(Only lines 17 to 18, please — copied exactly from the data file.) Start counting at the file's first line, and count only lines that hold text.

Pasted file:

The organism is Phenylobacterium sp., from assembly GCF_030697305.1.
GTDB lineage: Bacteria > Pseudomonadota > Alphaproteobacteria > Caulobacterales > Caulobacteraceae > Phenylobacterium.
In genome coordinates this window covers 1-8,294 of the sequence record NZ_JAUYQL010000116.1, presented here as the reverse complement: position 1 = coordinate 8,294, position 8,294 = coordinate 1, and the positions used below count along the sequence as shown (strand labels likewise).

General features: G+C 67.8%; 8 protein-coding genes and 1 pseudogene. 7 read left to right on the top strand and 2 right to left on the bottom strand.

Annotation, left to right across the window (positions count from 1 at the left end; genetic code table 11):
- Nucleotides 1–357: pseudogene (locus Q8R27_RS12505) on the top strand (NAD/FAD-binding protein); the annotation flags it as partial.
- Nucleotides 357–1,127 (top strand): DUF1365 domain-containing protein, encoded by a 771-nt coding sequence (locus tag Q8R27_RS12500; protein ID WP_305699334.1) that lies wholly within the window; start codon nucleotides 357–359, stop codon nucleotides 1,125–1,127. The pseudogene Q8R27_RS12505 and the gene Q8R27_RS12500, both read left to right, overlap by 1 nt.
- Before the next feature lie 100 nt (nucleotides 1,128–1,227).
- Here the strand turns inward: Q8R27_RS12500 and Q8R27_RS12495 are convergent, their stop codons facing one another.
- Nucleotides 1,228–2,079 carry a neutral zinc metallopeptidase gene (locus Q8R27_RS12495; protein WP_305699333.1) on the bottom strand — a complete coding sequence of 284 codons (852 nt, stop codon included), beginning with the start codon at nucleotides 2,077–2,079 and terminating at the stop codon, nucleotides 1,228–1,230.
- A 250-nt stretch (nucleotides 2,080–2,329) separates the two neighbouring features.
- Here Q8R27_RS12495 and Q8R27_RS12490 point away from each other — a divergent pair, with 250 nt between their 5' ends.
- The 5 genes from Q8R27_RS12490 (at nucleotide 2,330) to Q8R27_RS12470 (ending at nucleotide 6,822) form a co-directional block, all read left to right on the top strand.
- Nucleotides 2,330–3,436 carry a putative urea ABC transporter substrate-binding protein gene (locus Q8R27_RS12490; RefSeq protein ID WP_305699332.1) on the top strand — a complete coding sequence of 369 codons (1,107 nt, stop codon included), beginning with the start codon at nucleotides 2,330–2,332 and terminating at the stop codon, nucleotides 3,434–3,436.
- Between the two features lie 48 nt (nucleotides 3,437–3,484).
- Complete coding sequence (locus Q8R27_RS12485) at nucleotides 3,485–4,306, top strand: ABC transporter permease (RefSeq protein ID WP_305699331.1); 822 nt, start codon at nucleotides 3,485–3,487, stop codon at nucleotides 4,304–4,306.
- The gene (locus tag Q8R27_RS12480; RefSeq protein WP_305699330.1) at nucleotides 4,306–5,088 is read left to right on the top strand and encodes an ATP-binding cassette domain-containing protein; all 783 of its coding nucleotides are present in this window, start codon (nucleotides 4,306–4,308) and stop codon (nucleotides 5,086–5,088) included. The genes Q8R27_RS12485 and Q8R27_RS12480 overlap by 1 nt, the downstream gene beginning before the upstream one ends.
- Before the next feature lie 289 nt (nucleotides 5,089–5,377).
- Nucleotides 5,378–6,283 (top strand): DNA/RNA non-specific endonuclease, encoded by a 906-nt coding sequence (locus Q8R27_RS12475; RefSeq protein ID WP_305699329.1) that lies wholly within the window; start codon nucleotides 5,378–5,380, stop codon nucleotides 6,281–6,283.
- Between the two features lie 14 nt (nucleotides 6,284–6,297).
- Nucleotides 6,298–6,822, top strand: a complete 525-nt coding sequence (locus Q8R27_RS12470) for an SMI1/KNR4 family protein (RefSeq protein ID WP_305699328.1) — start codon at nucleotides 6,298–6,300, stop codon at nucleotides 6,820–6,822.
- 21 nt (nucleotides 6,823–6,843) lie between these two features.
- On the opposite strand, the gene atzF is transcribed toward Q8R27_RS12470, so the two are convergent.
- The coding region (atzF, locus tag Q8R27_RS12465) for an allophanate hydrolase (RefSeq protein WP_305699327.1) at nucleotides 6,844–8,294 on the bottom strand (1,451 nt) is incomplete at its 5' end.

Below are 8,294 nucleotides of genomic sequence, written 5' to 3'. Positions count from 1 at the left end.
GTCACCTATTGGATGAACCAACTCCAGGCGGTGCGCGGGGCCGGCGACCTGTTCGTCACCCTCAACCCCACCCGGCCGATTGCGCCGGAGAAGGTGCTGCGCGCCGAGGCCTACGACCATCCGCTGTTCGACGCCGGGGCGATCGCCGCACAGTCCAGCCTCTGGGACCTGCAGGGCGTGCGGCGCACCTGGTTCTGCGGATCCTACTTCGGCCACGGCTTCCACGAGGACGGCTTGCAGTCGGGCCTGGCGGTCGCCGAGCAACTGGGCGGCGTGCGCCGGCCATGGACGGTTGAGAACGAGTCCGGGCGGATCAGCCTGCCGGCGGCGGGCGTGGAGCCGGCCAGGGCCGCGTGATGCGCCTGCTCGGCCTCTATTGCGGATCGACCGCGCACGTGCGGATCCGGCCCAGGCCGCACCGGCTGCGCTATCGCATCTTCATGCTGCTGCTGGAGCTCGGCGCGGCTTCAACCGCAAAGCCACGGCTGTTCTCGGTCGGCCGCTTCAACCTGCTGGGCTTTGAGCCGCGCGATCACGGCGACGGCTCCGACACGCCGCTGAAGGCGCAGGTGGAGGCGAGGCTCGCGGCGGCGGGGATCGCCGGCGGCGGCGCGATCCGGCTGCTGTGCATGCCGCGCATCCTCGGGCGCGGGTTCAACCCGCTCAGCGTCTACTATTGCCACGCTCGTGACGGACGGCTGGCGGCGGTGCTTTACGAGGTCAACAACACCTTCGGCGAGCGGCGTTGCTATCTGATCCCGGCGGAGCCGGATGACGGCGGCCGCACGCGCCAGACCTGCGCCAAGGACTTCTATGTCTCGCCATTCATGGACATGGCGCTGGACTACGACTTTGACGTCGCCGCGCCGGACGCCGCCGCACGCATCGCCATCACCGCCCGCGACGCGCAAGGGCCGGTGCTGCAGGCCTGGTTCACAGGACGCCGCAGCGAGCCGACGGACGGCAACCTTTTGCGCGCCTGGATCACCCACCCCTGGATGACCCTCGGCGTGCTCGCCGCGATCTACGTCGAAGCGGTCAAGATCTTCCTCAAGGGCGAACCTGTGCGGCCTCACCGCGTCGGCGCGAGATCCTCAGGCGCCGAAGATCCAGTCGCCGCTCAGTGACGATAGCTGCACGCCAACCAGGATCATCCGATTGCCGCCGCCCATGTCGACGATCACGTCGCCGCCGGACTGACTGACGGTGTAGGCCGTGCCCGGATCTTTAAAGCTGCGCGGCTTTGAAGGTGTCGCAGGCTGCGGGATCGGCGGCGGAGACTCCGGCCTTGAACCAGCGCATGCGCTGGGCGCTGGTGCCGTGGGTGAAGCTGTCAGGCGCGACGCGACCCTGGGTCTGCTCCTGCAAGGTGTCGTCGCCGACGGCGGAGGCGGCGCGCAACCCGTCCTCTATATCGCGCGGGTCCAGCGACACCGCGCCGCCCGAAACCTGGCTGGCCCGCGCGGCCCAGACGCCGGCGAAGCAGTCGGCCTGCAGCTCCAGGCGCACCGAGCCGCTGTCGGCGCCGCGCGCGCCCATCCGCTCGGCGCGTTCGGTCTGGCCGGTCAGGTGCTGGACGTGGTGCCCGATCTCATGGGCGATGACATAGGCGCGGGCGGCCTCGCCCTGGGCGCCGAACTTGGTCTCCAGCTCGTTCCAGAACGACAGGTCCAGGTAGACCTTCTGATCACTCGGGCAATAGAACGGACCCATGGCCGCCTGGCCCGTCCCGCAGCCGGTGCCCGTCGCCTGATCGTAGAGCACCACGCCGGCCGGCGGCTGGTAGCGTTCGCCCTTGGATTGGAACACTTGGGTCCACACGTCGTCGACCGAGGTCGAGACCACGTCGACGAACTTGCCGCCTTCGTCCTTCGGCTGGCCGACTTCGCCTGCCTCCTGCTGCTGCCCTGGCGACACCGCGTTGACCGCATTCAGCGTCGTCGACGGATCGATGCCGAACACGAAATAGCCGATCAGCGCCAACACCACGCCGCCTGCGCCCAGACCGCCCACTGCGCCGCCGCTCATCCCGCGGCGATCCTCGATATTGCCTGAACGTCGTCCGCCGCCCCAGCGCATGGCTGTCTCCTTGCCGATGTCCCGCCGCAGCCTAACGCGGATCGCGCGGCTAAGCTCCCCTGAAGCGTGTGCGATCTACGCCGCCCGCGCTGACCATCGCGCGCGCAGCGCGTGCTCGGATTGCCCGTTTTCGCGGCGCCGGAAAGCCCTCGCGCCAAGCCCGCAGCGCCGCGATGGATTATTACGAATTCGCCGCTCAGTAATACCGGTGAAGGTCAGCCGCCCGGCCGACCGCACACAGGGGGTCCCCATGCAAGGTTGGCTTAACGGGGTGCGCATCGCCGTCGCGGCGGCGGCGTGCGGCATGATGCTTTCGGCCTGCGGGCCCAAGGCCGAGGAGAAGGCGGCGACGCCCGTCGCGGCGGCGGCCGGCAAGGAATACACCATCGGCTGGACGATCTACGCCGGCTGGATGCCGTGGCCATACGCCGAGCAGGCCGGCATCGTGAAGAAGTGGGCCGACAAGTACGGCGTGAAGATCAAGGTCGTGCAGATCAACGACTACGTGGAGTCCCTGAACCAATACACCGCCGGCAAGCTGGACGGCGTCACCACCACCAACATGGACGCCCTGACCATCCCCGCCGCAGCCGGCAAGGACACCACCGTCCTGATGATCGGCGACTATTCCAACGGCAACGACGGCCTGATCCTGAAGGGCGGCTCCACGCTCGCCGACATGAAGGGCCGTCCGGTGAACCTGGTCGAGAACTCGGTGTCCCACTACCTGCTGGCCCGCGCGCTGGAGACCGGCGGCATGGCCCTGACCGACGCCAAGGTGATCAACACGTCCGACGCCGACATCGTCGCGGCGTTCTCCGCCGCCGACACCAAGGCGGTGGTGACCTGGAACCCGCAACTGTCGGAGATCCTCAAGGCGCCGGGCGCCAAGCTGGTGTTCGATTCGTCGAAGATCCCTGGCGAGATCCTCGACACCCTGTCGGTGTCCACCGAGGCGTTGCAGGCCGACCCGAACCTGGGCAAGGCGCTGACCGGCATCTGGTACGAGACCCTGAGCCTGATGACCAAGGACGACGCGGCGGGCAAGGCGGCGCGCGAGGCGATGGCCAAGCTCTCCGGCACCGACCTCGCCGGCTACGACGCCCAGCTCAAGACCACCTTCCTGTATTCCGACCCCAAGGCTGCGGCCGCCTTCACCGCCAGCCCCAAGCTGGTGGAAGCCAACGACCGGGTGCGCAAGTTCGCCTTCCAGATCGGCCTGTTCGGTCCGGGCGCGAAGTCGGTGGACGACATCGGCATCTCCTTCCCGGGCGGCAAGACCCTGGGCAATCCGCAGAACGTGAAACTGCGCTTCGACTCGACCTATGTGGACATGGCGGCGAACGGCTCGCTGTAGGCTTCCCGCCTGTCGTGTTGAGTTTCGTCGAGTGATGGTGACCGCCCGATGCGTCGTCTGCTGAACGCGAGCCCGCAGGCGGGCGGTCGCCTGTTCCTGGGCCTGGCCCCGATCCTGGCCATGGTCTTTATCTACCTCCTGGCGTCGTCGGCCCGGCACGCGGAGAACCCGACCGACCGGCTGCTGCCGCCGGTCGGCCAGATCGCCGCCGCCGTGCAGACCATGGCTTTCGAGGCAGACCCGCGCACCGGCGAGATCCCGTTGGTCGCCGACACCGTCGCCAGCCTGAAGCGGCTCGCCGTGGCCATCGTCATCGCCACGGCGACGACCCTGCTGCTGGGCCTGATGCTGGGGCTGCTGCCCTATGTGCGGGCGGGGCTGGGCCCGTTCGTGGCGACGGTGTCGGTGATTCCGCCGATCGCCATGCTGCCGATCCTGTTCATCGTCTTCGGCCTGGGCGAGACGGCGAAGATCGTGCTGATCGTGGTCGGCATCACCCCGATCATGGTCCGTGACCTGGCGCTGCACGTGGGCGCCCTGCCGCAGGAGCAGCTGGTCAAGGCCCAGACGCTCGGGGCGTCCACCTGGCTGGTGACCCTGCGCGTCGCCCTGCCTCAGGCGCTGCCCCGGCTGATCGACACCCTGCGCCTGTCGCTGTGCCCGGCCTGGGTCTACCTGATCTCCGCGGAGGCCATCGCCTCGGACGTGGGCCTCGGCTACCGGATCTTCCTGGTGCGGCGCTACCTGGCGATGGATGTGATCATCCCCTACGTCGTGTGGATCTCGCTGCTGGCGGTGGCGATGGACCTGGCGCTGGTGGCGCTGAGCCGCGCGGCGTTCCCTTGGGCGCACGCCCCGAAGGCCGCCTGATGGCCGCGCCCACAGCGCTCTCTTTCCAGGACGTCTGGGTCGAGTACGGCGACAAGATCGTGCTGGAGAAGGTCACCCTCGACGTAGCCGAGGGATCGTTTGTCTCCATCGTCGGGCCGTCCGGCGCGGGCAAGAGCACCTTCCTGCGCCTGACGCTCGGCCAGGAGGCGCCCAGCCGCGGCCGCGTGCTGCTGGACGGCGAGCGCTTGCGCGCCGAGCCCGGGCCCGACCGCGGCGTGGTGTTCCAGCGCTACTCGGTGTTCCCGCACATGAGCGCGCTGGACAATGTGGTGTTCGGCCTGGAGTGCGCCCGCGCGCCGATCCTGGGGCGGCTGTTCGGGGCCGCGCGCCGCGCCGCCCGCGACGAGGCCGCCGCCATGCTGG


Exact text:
- The gene (locus tag Q8R27_RS12480; RefSeq protein WP_305699330.1) at nucleotides 4,306–5,088 is read left to right on the top strand and encodes an ATP-binding cassette domain-containing protein; all 783 of its coding nucleotides are present in this window, start codon (nucleotides 4,306–4,308) and stop codon (nucleotides 5,086–5,088) included. The genes Q8R27_RS12485 and Q8R27_RS12480 overlap by 1 nt, the downstream gene beginning before the upstream one ends.
- Before the next feature lie 289 nt (nucleotides 5,089–5,377).